The Irish Monthly soon established a reputation for publishing the work of young writers and contained some of the earliest writings of Oscar Wilde (qv) and Hilaire Belloc. Russell was also a tolerably accomplished poet himself and published collections of devotional verse which included Emmanuel: a book of eucharistic verses (1880), Madonna: verses on Our Lady and the saints (1880) and Erin verses, Irish and catholic (1881). These collections were very popular at the time and he built up a large following. In his capacity as editor of the Irish Monthly he also acted as a friend and confidant to many writers, and was a guiding force behind the Irish literary revival of the late nineteenth century. His correspondence collection in the Jesuit archives in Dublin reflects the influence he had on the Irish literary scene of this period and includes letters from numerous writers and political figures that he befriended and supported, such as Mary Elizabeth Blundell (qv), Aubrey de Vere (qv), Sir Charles Gavan Duffy (qv), Alfred Perceval Graves (qv), Denis Florence MacCarthy (qv), Lady Gilbert (née Rosa Mulholland) (qv), Judge John O'Hagan (qv), James Stephens (qv), T. D. Sullivan (qv), Alfred Webb (qv), and W. B. Yeats (qv). He also corresponded with Hilaire Belloc about literary and domestic matters.
In 1874 he was attached to the staff of the Catholic University in St Stephen's Green and later moved to St Francis Xavier's church, Gardiner St., where he undertook pastoral duties (1877–86). In 1886 he was appointed as spiritual father at the Jesuit-run UCD, returning to work with the Gardiner St. community in 1903. He died on 12 September 1912 and, following requiem mass at St Francis Xavier's, was buried in the Jesuit plot in Glasnevin cemetery. His substantial collection of papers in the Irish Jesuit archives also includes manuscript articles, poems, and devotional writings.
Fr Matthew Russell, SJ, files in Irish Jesuit archives, Dublin; Ir. Monthly, xl, no. 472 (Oct. 1912); WWW; Freeman's Journal, 27 Jan. 1923; Crone; Welch
◆ Irish Province News
Irish Province News 2nd Year No 2 1927
University Hall :
On November 16th the Community at Lesson St. celebrated the Diamond Jubilee of Fr T Finlay. As a scholastic, Fr Finlay helped Fr. Matt Russell to found the Irish Monthly and the Messenger. The latter periodical ceased to appear after a short time; it was to be revived later, again under Fr Finlay's inspiration.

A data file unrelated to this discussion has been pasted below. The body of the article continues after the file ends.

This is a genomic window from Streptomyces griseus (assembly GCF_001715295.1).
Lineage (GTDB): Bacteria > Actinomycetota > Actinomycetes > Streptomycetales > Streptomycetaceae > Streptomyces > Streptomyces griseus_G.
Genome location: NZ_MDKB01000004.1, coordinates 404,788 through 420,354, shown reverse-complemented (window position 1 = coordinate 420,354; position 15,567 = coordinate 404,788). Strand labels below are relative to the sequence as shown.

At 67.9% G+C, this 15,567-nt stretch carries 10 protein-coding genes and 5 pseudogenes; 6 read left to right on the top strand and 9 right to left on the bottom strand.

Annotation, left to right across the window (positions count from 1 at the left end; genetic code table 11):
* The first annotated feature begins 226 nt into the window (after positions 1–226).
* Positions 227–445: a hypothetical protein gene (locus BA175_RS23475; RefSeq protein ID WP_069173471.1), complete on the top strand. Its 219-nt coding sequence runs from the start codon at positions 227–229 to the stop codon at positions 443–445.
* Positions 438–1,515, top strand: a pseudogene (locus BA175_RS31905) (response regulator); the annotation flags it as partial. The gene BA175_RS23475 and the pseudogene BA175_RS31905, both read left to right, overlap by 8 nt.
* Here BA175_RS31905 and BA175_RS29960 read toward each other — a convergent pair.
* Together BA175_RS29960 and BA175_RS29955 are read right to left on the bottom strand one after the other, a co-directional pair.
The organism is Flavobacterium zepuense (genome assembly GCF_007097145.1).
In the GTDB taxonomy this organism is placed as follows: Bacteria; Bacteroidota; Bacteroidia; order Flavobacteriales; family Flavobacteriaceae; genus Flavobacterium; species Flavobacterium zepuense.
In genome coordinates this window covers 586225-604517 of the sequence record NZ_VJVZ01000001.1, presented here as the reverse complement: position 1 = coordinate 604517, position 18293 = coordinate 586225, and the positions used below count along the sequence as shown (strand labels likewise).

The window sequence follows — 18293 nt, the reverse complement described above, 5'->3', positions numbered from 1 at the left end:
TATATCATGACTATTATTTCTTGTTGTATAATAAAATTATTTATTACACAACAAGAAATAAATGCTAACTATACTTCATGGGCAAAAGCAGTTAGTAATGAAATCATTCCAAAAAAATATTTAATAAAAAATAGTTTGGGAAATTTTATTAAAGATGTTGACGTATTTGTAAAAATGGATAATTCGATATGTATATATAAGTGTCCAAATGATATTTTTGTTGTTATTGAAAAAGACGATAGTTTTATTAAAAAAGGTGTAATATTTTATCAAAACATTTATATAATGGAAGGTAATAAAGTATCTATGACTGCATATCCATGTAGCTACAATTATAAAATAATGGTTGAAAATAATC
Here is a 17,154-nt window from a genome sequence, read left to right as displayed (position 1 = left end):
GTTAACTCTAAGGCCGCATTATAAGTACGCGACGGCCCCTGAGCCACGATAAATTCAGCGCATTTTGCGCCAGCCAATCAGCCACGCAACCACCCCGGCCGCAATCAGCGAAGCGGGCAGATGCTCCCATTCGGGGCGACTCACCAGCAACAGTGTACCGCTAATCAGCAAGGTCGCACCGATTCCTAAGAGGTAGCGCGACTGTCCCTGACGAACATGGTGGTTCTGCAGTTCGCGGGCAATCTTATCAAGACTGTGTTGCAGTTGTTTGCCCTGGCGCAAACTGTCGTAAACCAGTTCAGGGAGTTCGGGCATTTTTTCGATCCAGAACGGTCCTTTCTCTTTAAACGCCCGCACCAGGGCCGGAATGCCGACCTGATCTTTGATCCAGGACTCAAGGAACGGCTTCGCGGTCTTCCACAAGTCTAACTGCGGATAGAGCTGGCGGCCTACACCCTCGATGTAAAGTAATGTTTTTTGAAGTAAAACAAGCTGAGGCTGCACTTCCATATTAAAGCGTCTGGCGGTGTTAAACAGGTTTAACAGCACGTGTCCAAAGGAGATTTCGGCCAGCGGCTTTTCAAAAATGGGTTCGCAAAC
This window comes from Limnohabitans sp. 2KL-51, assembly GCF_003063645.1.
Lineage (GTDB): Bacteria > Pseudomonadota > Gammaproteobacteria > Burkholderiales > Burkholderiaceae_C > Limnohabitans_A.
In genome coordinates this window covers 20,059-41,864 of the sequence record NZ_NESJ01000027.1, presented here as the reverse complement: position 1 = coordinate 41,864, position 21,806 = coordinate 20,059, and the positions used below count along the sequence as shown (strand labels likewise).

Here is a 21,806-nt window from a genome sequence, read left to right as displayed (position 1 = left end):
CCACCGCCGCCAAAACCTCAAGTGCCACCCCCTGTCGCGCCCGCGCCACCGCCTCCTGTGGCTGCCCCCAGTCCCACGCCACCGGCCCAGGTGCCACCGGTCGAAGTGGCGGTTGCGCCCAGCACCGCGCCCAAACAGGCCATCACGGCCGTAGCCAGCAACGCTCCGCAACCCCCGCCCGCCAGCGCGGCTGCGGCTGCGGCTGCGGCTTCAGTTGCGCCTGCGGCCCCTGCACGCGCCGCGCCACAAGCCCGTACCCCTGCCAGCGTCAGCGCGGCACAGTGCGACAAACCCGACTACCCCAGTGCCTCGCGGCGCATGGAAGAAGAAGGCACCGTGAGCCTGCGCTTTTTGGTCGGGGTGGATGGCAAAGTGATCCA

◆ James B Stephenson SJ Menologies 1973
Father Matthew (Matt) Russell 1857-1912
In the County Down on July 13th 1834 was born Fr Mattew Russell of that distinguished family which gave a Lord Chief Justice to England.
He entered the Society at Beaumont in 1857, and in the course of his long and fruitful life, was stationed at Limerick, University College, Tullabeg and Gardiner Street, where he ended his days.
His name will always be remembered in connection with the “Irish Monthly”, which for forty years he made the popular literary magazine of Ireland. He had a special mission to encourage young writers and poets, and named among his protegées such famous people as WB Yeats, Speranza, Katherine Tynan, Francis Wynne, Oscar Wilde. He was no mean writer himself, both in prose and poetry.
Apart from his literary activities, which of course had a strong apostolic bias, he was a great lover of the poor. His light shone in many a wretched home that alas was in darkness. He was a very zealous though unobtrusive worker in the cause of temperance.
He was a man of the most cheerful and winning personality, who formed warm friendships among a very diverse circle, high and low, rich and poor, Catholic and Protestant, a talent which he used to the best of his power for the salvation of souls and the glory of God.
He died a most happy and peaceful death on September 12th 1912.
Interfuse No 40 : September 1985
Portrait from the Past
MATTHEW RUSSELL : 1834-1912
A native of County Down, Matthew Russell joined the Jesuits at Beaumont in 1857. Ordained in 1870, he worked in the Crescent (Limerick) and Tullabeg before moving to Gardiner Street where he was Editor of The Irish Monthly for close on forty years. One of Ireland's greatest writers paid him this tribute.
Father Russell's death, which took place on Thursday 13th September, 1912, will have come as a great grief to a great number of people. I have always read with a pang of the death of a great doctor, knowing how many people lean on such a one and are suddenly deprived of their prop. Well, here was one in Father Russell, who was a centre of mental and spiritual health to many of us, and, because of that, in many cases a centre of bodily health as well. He is one of those who, like the sun's warmth and light, are always there; not visibly acknowledged and felt every day - but a confidence, a warnth, a certainty. And when the light and the warmth go, there is a chill in the wind and we shiver. Alas, what a desolation his going leaves!